Jennifer Brody: I think you have more leeway to do some bigger, kind of more epic, sweeping sort of things like what you see in a STAR WARS movie, for example. You know having too little conflict in any story or too little tension and the story is going to be really boring and nobody is going to be interested. I think you need to have conflict and tension almost (if not) in every scene of your book but pretty much in every scene, even scenes that are character-driven. I always think you want to look for how can you ramp up the tension in that, even if it’s just a dialogue exchange you try to have moments that are ratcheting up the tension. So a good example of that is something like in the beginning of THE SHINING (the movie). I also love the book, but in the film there’s a scene where it’s the mom talking to Child Protective Services. So you’re learning information about the fact that the father may have been abusive toward the son. But it’s just a dialogue scene but the whole time she is smoking a cigarette and the ash just gets longer and longer and you’re like “Oh my God! Ash your cigarette!” You get so tense for her. You’re like “It’s going to fall all over you!” And she doesn’t and it’s somehow this genius way of just keeping tension. So there’s always little things you can look at in a scene to kind of keep the tension going and then obviously there are big conflict scenes where there is a fight or actually something major happens or a major obstacle but I think throughout a story, that’s what keeps you reading and people would be like “Oh, it’s getting worse. It’s getting so much worse for these characters.” Or even like a book series like Game of Thrones, you’re like “Oh, my God! Things are still happening and happening.” But it’s like, that is what keeps the story going. A story without conflict is a really boring story. I think Kurt Vonnegut famously said “Make great characters and then make bad things happen to them”

Film Courage: If a book is not part of a series, let’s suppose it’s just going to be a standalone book, is the protagonist always victorious in the end?

Jennifer Brody: No and you see that a lot (my book is considered dystopian), especially in dystopian series where a lot of times they’re not victorious and I when I teach structure I talk about where there is going to be a moment at the end of the story where a character makes a decision. They need to make a choice that really reveals their moral caliber, but that doesn’t mean that the choice they make has to be the right one.

A good example is Romeo and Juliet, right? Romeo does make a choice at the end and it’s a terrible choice and it ends tragically for him. He made the wrong decision. So no…it doesn’t always have to result in a happy ending and I think some of the greatest stories sometimes don’t. That said, I think if you are going to go for a really kind of…I won’t call it a negative ending, but an ending where the protagonist is not victorious, it makes your job so much harder in a lot of ways. I think you really need to pull that off because your readers are probably going to be a little bit mad at you to a certain extent. So I think it needs to have a compelling reason why to have that sort of ending or a compelling reason why you wanted to do that for your story because we’ve all been there where we’ve seen something with an ending where we go “Wow! That was really dark.” And sometimes I love it and even in films where classically a lot that is focus-group-tested out of the film, but films like I AM LEGEND or the third TERMINATOR film where something really dark happens at the end, then it’s awesome. And of course if you get into more like horror movies and things like that, then it’s almost expected because a lot of times in those, the antagonists becomes the protagonist. So when we’re watching NIGHTMARE ON ELM STREET, right..okay..maybe originally we were rooting for Johnny Depp and the teens. But at a certain point Freddy is who we are rooting for. At a certain point you’re showing up at these films to see Michael Myers or Leatherface or Pinhead (I’m a huge HELLRAISER fan). But you’re showing up for them more so almost then who are the classic protagonist and you kind of want to see them win in the end. And boy would we be upset if Freddy was gone at the end. I know Freddy’s dies at the end of the movie, but he’s not really dead.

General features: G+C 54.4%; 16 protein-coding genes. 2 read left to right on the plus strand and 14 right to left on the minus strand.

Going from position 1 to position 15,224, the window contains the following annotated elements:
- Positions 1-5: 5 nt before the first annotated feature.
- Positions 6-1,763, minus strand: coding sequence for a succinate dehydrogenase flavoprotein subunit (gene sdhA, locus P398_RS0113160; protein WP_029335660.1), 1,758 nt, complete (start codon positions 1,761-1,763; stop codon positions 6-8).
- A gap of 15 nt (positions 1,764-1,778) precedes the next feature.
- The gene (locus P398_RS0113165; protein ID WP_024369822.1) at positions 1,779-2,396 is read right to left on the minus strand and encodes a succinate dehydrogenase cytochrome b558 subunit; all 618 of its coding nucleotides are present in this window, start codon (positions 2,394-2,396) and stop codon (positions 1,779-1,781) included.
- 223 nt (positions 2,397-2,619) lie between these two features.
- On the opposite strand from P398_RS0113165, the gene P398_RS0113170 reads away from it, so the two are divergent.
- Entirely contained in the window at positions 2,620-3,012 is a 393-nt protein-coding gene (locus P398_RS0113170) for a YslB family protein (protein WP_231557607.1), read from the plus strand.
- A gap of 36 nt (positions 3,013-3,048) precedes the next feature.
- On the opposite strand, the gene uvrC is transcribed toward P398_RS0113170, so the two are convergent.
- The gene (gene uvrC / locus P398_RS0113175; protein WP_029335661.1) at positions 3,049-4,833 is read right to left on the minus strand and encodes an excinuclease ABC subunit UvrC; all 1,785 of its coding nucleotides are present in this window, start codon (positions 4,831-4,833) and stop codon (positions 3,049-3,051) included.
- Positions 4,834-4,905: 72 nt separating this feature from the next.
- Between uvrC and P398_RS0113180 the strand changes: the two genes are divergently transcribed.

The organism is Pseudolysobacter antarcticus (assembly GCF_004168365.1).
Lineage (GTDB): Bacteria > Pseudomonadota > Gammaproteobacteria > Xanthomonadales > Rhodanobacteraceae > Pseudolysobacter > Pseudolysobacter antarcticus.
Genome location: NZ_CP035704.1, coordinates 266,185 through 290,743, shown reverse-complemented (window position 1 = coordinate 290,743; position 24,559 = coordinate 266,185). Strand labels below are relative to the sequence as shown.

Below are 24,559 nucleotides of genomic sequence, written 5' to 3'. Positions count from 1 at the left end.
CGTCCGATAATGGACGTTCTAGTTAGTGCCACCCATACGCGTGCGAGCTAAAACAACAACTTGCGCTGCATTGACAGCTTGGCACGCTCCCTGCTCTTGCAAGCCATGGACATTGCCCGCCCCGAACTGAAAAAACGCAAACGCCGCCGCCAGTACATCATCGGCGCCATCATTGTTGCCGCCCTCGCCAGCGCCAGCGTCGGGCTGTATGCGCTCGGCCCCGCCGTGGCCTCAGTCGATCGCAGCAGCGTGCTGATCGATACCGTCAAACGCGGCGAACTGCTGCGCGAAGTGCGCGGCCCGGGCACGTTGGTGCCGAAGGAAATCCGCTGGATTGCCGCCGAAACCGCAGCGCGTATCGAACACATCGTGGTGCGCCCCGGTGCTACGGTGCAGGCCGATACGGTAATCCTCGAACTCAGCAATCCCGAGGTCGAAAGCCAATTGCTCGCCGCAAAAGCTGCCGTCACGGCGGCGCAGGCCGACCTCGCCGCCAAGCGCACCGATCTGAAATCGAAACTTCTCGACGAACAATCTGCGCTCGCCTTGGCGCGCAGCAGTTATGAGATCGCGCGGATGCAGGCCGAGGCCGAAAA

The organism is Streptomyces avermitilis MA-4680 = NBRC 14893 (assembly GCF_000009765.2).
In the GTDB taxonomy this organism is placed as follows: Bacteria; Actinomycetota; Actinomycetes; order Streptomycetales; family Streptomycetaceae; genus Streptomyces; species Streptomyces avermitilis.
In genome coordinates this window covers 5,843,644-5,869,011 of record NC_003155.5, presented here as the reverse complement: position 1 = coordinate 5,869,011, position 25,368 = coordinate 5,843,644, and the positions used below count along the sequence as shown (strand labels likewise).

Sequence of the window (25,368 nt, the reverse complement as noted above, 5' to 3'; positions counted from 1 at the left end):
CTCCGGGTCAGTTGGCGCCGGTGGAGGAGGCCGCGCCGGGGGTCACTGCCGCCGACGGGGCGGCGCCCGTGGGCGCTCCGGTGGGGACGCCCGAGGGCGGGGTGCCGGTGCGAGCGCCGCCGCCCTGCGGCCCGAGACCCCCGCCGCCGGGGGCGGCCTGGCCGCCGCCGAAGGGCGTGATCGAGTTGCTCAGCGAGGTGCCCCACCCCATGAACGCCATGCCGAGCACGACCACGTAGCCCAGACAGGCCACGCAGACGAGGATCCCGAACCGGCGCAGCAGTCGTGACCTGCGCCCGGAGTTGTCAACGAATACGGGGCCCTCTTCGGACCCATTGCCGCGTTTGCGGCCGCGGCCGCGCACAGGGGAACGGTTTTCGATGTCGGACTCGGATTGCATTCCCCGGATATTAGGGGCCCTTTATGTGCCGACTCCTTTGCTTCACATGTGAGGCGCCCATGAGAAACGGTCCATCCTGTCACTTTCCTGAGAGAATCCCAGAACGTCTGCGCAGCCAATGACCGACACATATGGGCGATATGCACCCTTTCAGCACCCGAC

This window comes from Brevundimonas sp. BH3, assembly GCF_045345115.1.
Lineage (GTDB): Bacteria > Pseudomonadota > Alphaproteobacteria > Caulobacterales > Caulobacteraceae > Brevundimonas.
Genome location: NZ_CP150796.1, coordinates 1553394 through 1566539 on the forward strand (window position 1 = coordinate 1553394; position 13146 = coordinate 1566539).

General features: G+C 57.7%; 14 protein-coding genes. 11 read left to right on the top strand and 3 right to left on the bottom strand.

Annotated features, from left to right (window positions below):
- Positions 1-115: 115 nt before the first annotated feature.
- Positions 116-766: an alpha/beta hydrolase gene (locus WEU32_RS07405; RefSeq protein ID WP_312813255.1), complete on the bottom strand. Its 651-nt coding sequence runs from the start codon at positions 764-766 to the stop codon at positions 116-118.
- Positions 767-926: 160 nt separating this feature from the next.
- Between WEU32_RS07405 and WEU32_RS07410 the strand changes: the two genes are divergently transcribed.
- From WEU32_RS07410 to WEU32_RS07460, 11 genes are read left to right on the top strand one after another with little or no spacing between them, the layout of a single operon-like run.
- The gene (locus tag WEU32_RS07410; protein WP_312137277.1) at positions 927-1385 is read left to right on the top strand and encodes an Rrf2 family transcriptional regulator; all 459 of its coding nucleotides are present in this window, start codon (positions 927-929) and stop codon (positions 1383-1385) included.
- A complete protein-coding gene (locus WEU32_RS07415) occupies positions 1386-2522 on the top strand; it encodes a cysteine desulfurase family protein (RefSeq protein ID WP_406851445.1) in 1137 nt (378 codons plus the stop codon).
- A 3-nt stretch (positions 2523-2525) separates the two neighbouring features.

Question for the Viewers: What’s your favorite author? Why do you love them?



More videos with Jennifer Brody here on Youtube!

BUY THE BOOKS – THE 13TH CONTINUUM: The Continuum Trilogy, Book 1


RETURN OF THE CONTINUUMS: The Continuum Trilogy, Book 2


The United Continuums: The Continuum Trilogy, Book 3